Up to this point, we've spent a lot of time looking at how we mathematically measure and model the Earth. We learned that:
- the topographic surface is the actual Earth surface upon which we walk;
- a geoid is a model of gravity, representing local mean sea level to establish a proper zero point for elevation measurements;
- reference ellipsoids comes in two varieties - local and global - and upon those reference ellipsoids a geographic grid is drawn;
- geographic grids require an Earth-centered, Earth-fixed coordinate system and an affine transformation;
- Earth-centered, Earth-fixed coordinate systems require an angular unit of measure and a principle meridian;
- local reference ellipsoids fit inside the geoid really great somewhere and really poorly everywhere else;
- global reference ellipsoids fit everywhere inside a geoid, however, the fit pretty okay everywhere but not really great anywhere;
- latitude and longitude, which happen to use an Earth-centered, Earth-fixed coordinate system utilizing the Prime Meridian as the principle meridian and degrees as the angular unit of measure, is just one example (albeit the most common) of a geographic grid;
- geographic grids are not, by themselves, a datum, nor a geographic coordinate system;
- benchmarks are real world objects, found on the topographic surface, which are the base of datums. These benchmarks allow for a series of points to connect the XY coordinates of a reference ellipsoid with the XY coordiantes and Z values of the geoid. Once several benchmarks connect the geoid to the reference ellipsoid, all of the remaining control points can be found utilizing a Cartesian Coordinate System;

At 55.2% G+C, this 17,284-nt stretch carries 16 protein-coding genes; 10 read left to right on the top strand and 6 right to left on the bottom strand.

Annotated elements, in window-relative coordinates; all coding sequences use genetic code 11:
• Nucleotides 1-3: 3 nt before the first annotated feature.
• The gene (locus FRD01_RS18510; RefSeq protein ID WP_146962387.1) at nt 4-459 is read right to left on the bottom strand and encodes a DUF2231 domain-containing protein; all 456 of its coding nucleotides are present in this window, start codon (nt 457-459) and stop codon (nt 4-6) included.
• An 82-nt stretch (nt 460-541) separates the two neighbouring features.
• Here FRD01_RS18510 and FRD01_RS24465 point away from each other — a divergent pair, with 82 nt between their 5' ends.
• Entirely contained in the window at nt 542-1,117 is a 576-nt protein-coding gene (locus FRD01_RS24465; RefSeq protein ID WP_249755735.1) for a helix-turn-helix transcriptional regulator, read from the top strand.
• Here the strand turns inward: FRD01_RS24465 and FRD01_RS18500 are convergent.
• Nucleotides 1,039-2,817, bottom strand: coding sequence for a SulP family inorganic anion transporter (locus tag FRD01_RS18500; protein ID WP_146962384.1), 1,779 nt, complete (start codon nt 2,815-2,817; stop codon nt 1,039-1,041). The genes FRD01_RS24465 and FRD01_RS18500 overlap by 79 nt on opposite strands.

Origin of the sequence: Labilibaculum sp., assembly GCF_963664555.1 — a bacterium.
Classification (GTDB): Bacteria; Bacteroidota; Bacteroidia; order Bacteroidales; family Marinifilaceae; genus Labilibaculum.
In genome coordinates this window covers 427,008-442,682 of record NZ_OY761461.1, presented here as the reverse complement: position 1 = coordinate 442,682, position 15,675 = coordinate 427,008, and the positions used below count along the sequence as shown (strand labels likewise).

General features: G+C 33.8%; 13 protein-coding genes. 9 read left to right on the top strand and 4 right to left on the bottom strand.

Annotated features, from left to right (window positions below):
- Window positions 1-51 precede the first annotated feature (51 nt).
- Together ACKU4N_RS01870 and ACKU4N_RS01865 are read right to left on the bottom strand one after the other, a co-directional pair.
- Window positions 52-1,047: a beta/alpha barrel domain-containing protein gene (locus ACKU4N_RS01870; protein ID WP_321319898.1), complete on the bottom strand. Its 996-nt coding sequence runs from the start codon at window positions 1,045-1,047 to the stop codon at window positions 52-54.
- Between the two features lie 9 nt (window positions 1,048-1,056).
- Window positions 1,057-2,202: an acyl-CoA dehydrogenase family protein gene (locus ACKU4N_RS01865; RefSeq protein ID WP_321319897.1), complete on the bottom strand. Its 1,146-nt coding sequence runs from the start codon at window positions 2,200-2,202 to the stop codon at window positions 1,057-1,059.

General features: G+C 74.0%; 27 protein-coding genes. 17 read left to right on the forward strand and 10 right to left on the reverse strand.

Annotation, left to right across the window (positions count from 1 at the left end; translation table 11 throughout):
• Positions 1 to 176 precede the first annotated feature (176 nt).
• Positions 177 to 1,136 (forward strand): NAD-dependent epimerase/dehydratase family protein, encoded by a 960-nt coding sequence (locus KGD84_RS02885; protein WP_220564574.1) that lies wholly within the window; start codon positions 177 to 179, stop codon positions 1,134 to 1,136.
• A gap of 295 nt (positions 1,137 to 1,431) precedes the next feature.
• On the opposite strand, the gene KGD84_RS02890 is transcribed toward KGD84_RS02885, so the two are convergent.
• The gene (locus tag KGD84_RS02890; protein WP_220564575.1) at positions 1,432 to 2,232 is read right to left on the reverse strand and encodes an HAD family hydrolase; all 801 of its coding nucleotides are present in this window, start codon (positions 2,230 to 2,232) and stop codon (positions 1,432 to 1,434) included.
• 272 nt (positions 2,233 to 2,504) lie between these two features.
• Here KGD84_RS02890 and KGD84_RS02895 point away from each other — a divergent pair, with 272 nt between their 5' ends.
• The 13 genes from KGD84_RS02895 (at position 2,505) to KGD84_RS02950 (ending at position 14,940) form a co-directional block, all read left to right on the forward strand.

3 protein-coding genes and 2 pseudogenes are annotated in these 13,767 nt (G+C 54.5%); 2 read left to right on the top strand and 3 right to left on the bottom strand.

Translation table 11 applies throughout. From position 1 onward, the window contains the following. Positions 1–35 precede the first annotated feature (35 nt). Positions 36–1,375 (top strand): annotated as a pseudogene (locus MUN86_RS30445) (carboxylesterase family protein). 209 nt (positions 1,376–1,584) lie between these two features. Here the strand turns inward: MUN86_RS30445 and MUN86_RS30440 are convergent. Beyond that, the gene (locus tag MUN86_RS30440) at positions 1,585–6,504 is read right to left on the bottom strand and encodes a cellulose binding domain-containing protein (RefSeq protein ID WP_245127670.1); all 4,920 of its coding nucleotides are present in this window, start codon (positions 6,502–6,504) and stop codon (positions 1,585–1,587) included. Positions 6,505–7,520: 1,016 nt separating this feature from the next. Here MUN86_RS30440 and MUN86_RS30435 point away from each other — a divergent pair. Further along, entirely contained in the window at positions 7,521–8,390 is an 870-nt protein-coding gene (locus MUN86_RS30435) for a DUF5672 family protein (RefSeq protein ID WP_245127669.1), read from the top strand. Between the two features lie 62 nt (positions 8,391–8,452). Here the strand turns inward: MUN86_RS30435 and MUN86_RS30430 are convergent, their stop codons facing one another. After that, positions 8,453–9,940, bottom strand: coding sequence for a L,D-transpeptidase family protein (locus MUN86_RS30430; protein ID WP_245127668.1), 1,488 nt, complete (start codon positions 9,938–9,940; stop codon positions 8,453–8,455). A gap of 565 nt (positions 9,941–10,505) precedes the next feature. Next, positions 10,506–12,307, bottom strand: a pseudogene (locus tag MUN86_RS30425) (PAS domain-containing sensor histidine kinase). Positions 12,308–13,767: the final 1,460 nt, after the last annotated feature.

- benchmarks are a real world objects that are converted into control points within the datum. Some, but not all, control points within a datums started out as benchmarks. The rest were mathematically derived;
- datums, horizontal or vertical, are the product of connecting a geoid to a chosen geograhic grid via control points;
- horizontal datums (the focus of Introduction to GIS) contain only X and Y coordinates, assuming the entire world exists at an equal elevation;
- and vertical datums contain just Z values, while three-dimensional datums (used inside GPS receivers) are made up of XY and Z coordinates/values .
Geographic coordinate systems are the whole shabang - a datum connected paired with a geographic grid - and their purpose in cartography, geodesy, GIS, and navigation is to represent all of the land and ocean masses graphically and give an "address" to every point on the Earth's surface. Much like grocery store down the street which has an address of 123 Bob Street, Boston Mass., it also has an address for it's location on the Earth's surface. This GCS address is measured not in an odd-even value/street name/city like it's Post Office address, but in - most commonly - latitude and longitude, degrees, minutes, seconds. Long after the grocery store goes out of business and the street is demolished and replaced by a speed train track, the latitude and longitude - the GCS address - will continue to be true. Since the point found on the GCS is tied to the topographic surface, even is if a huge hole or man-made mountain is put in place, the X and Y coordinates will never change (if we make a huge hole or mountain, the Z value will change - not to be confused with the gravitational pull, but the distance above local sea level).